A young Michigan couple is mourning the death of their baby, which was 100 percent preventable. Now the mother has taken to social media to warn others.
On May 16, Ryan came home to find his baby Everett James lying next to his sleeping mother in bed, breathless and unresponsive. The parents called 911 and began CPR, but it was too late. Their baby was lost on the day he had turned 5 months old. Grand Rapids police are investigating Everett’s death.
“It is horrifying for parents to wake up and discover their baby is no longer breathing,” said Dr. Bill Bush, Pediatrician in Chief at Helen DeVos Children’s Hospital in Grand Rapids.
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Bush told WOOD-TV that he’s had to speak with parents after they have lost a child to co-sleeping. “Every situation that happens – it’s so sad for us as a community and for a family… A preventable death,” Bush said. “We can really, hopefully decrease the number of times that I ever have to have these conversations with families.”
“Taking that risk and saying ‘maybe it won’t happen tonight’ — it’s just not worth that risk,” said Bush.
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Angela, the mother, turned to social media using the hashtag #EverettJamesAwareness. She wrote on Facebook: “This will be the hardest thing for me to write in my life, but if it saves even one life, it is worth it…” In her post, she related that a social worker, trying to comfort the couple, told them that 550 deaths happened due to co-sleeping last year in Michigan alone–and 15,000 happened nationwide.
“One recent study showed that up to 45 percent of parents reported they had bed shared at one point in the past two weeks,” said Dr. Jeffrey Colvin, a pediatrician at Children’s Mercy Hospital and Clinics in Kansas City, Missouri. “Another recent study found that 11 percent of parents reported bed sharing as a usual practice.”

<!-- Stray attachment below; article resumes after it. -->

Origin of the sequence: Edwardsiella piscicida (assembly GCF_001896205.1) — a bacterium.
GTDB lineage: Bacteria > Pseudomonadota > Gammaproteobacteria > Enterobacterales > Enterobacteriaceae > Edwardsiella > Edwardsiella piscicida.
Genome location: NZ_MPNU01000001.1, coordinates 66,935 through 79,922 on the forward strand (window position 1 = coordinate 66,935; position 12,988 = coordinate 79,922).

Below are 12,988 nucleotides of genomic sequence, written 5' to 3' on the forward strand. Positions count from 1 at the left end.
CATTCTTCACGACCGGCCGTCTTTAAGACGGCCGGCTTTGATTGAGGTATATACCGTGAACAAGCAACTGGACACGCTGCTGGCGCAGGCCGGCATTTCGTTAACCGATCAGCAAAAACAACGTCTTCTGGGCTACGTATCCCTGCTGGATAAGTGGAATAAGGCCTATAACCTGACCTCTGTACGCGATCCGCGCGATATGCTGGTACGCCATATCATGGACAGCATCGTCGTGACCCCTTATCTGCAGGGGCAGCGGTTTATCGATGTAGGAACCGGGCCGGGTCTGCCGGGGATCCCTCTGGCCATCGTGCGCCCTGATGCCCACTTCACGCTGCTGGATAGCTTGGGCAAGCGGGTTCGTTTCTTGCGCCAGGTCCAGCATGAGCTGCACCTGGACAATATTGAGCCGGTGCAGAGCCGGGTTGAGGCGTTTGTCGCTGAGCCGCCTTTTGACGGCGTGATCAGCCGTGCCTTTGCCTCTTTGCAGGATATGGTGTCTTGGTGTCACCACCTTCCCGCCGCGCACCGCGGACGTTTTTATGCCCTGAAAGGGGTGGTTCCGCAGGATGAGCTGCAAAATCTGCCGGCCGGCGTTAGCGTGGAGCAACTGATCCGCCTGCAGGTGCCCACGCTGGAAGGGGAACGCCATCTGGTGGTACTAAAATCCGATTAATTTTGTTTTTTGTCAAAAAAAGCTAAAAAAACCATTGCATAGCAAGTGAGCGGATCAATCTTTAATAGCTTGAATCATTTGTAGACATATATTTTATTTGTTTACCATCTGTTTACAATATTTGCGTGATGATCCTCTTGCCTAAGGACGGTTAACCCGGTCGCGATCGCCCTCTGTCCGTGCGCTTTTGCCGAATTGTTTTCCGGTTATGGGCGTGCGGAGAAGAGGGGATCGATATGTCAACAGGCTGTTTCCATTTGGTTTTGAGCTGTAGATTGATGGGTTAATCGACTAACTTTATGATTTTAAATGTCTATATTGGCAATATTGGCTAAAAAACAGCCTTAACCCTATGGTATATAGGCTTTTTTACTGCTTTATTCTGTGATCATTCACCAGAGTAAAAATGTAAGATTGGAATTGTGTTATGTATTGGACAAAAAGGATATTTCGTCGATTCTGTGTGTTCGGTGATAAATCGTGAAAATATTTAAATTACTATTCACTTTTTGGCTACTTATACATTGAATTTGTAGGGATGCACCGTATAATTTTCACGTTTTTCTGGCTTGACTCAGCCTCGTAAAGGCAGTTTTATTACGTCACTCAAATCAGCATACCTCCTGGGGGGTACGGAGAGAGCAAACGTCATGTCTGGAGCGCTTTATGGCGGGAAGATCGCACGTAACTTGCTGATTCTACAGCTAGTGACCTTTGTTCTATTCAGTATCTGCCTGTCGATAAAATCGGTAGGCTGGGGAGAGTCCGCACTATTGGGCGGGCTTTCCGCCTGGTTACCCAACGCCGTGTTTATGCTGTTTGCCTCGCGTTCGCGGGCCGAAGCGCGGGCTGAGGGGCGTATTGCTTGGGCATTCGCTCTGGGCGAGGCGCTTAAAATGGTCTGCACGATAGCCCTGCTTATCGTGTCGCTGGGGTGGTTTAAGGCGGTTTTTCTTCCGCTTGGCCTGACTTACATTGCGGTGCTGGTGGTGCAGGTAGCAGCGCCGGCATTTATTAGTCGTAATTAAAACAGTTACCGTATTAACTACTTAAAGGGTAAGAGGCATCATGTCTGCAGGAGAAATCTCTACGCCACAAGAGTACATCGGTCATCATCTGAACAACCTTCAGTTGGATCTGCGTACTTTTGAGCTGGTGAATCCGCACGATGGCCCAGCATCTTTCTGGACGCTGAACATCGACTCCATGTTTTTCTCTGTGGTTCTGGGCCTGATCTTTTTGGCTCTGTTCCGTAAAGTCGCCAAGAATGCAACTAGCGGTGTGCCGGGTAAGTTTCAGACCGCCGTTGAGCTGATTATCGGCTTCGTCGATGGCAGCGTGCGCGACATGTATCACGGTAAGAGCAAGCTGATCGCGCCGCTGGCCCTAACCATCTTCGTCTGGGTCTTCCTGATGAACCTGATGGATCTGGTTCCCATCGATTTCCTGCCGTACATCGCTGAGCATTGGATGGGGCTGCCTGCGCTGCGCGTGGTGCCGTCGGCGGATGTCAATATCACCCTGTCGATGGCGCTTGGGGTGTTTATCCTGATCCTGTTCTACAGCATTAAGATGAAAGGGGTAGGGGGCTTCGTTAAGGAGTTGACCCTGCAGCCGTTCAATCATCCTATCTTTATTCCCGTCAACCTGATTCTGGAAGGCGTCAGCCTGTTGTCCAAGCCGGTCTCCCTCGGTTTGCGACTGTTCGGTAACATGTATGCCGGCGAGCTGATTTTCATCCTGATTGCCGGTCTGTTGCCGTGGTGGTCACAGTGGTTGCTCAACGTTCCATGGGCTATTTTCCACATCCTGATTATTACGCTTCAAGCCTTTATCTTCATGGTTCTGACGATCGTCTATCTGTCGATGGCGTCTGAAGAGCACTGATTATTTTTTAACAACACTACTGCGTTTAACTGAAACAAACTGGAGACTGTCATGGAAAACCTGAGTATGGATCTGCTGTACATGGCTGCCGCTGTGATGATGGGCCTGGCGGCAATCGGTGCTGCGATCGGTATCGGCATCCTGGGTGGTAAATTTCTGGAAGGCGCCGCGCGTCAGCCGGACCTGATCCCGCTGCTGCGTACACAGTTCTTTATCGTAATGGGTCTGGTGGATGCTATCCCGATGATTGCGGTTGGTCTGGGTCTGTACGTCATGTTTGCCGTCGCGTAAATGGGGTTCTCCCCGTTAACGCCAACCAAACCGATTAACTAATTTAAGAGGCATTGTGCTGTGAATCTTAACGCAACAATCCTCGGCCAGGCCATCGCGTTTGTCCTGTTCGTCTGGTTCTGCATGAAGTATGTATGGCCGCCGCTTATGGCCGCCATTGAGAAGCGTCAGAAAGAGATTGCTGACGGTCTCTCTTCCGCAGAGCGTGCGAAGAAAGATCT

“SIDS and other sleep related deaths are the third leading cause of infant mortality in the U.S., and after the first month of life, they are the leading cause,” Colvin added.
NBC’s Today Show did a story on the topic last summer, noting: “After analyzing data on 8,207 infant deaths from 24 states that occurred between 2004 and 2012, researchers determined that nearly 74 percent of deaths in babies younger than 4 months occurred in a bed-sharing situation, according to the study published in Pediatrics. Among older infants – those aged 4 months to 364 days – the rate was slightly lower at nearly 59 percent.”
Many parents turn to bed sharing because it’s the only way they can get their babies to sleep, said Dr. Carlos Lerner, an associate professor of pediatrics at Mattel Children’s Hospital at the University of California, Los Angeles, and medical director of the UCLA Children’s Health Center.
“Babies may well be happier next to mom and may sleep better,” he explained. “Sometimes a baby is just too fussy. The mom gets the baby quiet and then tries to put him down in his own crib and he starts crying again.”
Dr. Colvin always warns parents of the risk to the baby and says a compromise may help solve the dilemma, noting there are “devices that sit next to the bed and allow babies to have their own safe space,” he explained. “They haven’t been studied yet, but they are still very promising.”
The grieving Michigan mother, Angela, concluded her Facebook post, exhorting: “As much as you love to snuggle and cuddle your little one, please resist the temptation to do so in bed. No matter how difficult it may seem at the time, put them to sleep in their own crib and avoid the greatest pain that one can experience in life — the pain that we are now experiencing. Your child’s life is too valuable.”
h/t: Opposing Views
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